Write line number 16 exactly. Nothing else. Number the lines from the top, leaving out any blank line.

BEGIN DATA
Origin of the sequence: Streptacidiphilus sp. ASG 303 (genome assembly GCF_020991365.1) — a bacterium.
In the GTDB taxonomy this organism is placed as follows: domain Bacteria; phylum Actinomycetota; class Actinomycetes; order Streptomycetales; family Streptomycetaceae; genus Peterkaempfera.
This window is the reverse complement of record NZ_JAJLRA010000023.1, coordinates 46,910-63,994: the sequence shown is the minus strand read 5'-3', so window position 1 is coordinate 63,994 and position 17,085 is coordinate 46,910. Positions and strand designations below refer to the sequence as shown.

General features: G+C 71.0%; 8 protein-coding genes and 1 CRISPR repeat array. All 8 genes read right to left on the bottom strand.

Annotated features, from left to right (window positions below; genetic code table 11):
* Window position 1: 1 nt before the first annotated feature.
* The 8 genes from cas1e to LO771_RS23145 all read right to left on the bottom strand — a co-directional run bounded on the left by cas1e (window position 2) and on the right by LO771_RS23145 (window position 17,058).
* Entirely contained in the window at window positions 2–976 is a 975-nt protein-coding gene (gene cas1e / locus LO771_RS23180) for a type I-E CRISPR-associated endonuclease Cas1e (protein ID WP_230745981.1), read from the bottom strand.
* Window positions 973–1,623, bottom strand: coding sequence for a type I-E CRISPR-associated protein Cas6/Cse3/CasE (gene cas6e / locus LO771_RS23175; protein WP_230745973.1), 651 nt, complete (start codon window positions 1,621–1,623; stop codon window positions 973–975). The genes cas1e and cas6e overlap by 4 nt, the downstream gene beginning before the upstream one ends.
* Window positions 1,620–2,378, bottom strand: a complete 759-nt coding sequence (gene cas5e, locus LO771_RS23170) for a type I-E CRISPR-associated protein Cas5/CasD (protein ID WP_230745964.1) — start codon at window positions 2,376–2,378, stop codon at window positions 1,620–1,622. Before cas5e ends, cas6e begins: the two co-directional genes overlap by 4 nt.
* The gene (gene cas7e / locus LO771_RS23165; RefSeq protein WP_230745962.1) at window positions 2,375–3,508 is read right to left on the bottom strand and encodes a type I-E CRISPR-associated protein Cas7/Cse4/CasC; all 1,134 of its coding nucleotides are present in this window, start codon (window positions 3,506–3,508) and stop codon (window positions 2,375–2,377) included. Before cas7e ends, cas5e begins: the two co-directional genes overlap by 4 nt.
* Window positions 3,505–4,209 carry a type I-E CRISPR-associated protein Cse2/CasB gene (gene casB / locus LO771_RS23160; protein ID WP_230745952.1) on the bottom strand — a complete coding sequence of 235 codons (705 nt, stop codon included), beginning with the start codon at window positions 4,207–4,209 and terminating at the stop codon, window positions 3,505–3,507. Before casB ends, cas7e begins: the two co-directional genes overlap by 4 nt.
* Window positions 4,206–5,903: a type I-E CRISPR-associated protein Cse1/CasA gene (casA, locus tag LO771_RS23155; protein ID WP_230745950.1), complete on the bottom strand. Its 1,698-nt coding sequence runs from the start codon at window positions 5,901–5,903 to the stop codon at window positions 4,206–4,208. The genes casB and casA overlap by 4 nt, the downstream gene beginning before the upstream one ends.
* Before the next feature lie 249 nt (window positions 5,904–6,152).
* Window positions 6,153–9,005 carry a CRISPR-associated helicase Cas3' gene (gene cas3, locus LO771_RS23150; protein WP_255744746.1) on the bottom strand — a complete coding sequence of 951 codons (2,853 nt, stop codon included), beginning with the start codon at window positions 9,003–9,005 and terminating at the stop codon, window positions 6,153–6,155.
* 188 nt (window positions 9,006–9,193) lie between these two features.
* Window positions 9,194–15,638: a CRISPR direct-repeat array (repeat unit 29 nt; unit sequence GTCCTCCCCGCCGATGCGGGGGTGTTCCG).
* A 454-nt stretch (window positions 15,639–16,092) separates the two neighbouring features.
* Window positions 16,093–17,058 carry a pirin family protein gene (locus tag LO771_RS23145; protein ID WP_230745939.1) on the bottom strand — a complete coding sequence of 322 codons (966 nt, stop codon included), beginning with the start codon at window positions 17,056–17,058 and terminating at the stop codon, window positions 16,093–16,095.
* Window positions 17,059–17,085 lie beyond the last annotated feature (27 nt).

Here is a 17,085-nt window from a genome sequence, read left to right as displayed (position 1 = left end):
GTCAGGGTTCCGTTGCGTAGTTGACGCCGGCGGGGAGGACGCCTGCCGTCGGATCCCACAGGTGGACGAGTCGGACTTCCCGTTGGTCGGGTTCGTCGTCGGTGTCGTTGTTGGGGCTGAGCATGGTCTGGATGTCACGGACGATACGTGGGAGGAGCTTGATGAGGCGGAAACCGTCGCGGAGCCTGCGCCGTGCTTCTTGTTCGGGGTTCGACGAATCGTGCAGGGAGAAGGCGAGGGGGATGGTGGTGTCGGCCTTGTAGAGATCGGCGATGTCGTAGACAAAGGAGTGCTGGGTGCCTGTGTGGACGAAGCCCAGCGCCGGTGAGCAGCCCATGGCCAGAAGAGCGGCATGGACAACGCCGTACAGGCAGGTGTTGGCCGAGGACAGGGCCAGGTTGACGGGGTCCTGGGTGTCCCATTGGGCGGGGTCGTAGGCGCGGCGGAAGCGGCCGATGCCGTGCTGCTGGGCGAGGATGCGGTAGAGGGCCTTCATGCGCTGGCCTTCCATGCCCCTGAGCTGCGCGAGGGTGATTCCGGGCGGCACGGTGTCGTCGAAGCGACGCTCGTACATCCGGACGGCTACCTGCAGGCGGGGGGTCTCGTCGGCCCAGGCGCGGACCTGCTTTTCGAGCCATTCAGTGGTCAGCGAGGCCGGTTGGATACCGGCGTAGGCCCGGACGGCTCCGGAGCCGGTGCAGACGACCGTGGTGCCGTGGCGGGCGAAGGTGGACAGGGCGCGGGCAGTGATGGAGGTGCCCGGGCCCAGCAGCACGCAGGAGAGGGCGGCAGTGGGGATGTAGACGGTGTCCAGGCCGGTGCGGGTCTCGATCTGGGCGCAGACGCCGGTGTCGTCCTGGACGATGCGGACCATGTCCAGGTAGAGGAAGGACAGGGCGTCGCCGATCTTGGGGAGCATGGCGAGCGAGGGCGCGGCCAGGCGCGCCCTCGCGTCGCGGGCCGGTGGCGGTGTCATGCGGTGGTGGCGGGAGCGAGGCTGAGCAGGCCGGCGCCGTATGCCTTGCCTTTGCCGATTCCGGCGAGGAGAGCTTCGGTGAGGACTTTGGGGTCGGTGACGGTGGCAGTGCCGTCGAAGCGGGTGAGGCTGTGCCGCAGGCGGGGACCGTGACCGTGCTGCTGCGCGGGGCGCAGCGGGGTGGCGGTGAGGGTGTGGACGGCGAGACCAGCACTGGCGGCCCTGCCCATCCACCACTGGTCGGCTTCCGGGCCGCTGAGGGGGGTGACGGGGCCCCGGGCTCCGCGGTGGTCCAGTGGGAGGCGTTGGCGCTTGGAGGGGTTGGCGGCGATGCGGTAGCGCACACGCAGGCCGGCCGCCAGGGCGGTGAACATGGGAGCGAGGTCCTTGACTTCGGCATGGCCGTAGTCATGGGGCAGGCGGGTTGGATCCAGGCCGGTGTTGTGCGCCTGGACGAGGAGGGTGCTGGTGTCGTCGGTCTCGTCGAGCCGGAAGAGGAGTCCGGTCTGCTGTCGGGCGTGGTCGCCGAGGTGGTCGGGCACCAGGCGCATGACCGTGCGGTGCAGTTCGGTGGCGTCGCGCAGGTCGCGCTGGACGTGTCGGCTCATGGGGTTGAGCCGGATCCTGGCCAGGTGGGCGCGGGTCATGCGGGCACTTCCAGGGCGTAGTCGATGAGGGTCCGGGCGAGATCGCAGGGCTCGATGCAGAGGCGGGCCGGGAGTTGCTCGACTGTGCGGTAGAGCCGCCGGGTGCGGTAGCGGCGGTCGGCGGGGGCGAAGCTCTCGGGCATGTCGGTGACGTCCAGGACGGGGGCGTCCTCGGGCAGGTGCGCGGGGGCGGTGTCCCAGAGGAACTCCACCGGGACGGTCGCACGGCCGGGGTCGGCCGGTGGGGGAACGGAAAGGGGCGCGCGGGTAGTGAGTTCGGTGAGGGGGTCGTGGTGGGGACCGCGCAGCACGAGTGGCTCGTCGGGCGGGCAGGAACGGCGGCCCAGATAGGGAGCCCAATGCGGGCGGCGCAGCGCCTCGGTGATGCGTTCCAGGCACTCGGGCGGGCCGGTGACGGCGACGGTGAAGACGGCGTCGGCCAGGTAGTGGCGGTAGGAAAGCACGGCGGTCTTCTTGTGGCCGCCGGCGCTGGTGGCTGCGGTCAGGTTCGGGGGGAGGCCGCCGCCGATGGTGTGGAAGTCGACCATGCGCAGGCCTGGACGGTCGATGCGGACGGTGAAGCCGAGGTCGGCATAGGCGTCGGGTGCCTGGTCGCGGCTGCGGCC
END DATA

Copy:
* 188 nt (window positions 9,006–9,193) lie between these two features.